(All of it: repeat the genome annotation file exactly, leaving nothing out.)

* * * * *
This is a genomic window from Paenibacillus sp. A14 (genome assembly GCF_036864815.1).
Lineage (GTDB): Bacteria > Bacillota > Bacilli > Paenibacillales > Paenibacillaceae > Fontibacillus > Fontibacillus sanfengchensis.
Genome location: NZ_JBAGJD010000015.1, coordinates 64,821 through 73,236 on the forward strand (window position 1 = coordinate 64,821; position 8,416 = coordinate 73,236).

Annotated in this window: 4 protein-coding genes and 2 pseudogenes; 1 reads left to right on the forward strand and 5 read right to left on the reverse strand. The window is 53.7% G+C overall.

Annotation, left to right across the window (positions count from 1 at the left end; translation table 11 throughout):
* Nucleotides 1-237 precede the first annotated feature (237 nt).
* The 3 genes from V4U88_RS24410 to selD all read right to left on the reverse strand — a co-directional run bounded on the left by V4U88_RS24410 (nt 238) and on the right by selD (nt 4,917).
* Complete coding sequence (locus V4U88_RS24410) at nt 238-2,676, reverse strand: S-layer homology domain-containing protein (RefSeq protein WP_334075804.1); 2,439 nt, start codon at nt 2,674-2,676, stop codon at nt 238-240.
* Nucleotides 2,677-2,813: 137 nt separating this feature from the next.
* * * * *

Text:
This is a genomic window from Paenibacillus sp. A14 (genome assembly GCF_036864815.1).
Lineage (GTDB): Bacteria > Bacillota > Bacilli > Paenibacillales > Paenibacillaceae > Fontibacillus > Fontibacillus sanfengchensis.
Genome location: NZ_JBAGJD010000015.1, coordinates 64,821 through 73,236 on the forward strand (window position 1 = coordinate 64,821; position 8,416 = coordinate 73,236).

Annotated in this window: 4 protein-coding genes and 2 pseudogenes; 1 reads left to right on the forward strand and 5 read right to left on the reverse strand. The window is 53.7% G+C overall.

Annotation, left to right across the window (positions count from 1 at the left end; translation table 11 throughout):
* Nucleotides 1-237 precede the first annotated feature (237 nt).
* The 3 genes from V4U88_RS24410 to selD all read right to left on the reverse strand — a co-directional run bounded on the left by V4U88_RS24410 (nt 238) and on the right by selD (nt 4,917).
* Complete coding sequence (locus V4U88_RS24410) at nt 238-2,676, reverse strand: S-layer homology domain-containing protein (RefSeq protein WP_334075804.1); 2,439 nt, start codon at nt 2,674-2,676, stop codon at nt 238-240.
* Nucleotides 2,677-2,813: 137 nt separating this feature from the next.